Year in review Population, businesses decline

The respondents to an April population change poll must have been dismayed by news later in the year that showed population plummeting and an economy on the decline.

The poll asked Caymanians what they think Cayman’s population numbers should do, and the majority responded that they wanted the population to stay the same or to grow or shrink a little.

“I am of the view that population growth needs to stay the same — large decreases or increases would not bode well for the economy or the socioeconomic welfare of the country,” said one respondent.

“Let the infrastructure of the island catch up to the population it serves,” another respondent said.

In June, Premier McKeeva Bush told the Legislative Assembly that a drop in Cayman’s overall population plus an apparent lag in the processing of work permits was hurting the economy.

“In a country that’s dependant on services of all kinds…this also means that when people in great numbers leave here, there is the loss of their economic contribution,” Mr. Bush said.

The Cayman Islands’ overall population fell in 2009 to 52,830 people from 57,009 in 2008, with 59 per cent of the total population Caymanians.

Although the Caymanian population dipped slightly, a nearly 14 per cent drop in the non-Caymanian population accounted for most of the drop-off.

“It would be ideal if we had all the money in the world,” Mr. Bush said. “But 31,000 Caymanians cannot sustain the economy and cannot sustain the way of life that we have.”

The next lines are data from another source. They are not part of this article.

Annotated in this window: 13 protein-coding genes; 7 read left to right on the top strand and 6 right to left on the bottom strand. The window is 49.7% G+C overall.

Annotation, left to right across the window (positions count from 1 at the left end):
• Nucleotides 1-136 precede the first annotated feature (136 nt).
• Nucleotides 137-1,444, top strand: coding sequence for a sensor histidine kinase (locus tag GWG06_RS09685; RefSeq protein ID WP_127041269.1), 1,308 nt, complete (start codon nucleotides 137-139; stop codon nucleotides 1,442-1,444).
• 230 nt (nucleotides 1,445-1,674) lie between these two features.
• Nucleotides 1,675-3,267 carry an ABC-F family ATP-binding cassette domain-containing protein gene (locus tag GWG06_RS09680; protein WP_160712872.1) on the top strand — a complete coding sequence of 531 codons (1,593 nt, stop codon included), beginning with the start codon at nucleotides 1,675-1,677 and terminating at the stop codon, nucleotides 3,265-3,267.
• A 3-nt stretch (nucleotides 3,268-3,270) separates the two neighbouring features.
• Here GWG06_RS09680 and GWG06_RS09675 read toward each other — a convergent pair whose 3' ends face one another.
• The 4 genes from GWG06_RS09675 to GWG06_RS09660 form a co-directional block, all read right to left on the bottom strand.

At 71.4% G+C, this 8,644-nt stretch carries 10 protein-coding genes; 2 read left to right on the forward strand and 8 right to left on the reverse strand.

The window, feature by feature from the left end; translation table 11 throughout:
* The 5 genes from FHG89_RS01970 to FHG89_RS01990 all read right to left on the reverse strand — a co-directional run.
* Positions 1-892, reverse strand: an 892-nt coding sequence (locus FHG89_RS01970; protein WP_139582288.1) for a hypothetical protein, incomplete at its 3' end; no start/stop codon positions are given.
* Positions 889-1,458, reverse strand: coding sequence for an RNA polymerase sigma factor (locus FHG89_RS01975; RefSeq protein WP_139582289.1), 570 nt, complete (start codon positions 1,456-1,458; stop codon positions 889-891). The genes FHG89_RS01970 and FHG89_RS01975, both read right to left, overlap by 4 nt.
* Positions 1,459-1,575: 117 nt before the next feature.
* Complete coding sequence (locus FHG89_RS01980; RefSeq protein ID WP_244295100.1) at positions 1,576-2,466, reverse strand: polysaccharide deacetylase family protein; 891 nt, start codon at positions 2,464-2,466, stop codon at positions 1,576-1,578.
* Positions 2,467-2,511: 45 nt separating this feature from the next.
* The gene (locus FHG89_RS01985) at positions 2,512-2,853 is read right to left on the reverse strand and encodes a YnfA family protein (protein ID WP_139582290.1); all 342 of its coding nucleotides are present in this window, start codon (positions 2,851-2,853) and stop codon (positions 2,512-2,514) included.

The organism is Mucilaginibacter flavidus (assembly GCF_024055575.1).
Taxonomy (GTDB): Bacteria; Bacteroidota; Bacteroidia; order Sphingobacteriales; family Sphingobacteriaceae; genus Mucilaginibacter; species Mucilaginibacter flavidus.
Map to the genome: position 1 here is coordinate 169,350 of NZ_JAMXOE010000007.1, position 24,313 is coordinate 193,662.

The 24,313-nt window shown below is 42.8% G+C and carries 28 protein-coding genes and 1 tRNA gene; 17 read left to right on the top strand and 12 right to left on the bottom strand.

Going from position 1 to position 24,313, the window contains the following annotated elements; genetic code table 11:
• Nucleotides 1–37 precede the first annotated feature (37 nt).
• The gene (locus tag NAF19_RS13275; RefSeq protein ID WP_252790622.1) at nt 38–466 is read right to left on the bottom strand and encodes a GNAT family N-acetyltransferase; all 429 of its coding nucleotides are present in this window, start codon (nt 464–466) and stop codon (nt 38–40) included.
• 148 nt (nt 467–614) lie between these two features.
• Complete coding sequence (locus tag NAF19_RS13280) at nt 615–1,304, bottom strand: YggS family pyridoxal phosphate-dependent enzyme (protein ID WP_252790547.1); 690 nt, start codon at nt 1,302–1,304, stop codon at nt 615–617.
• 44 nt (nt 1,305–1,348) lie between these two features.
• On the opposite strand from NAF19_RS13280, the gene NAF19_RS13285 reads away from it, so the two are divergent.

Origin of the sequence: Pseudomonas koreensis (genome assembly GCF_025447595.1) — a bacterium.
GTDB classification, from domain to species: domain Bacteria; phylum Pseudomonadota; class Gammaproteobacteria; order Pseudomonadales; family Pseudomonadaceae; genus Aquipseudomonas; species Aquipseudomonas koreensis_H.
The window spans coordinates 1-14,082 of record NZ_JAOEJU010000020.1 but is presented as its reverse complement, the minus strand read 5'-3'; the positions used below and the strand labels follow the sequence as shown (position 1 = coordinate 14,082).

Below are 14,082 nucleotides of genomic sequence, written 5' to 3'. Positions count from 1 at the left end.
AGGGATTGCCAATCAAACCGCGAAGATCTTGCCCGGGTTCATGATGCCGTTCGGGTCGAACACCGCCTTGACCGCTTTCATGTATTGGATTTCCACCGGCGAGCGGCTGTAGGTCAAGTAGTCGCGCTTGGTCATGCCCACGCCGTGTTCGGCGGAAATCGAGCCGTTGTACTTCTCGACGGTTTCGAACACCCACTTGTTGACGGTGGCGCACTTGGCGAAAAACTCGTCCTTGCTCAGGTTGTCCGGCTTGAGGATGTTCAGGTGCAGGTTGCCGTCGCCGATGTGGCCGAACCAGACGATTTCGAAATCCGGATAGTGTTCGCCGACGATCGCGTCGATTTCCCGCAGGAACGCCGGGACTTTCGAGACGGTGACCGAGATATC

Several changes were proposed by Mr. Bush in regard to the immigration policy in 2010, including a proposed change to the rollover policy, all in hopes of boosting the economy.

In a September address to the country, Mr. Bush said the government will begin “to examine our current immigration policies and to implement procedures which will create fast, efficient, business friendly services for our Caymanian and foreign businesses while ensuring that when our people are qualified and willing to work that they be given first opportunity and priority for jobs.”

Unfortunately, some Cayman businesses went out of business in 2010.

Local kitchenware store Ambience closed its Strand location in March after more than 10 years in business.

“We are paying keen attention to the present economic situation of not only the Cayman Islands but the world on a whole and would like to make the right decisions in making sure Ambience survives the economic downturn,” said owner and manager Christiane Schuette McField.

Restaurant and souvenir shop Señor Frog’s went out of business in May.

“The reality is that we couldn’t continue to sustain losses and had to make the unfortunate decision to close the doors,” said licensee Stefan Baraud. “… until things improve significantly enough with the global economy, we’re at the mercy of that until things turn around.”

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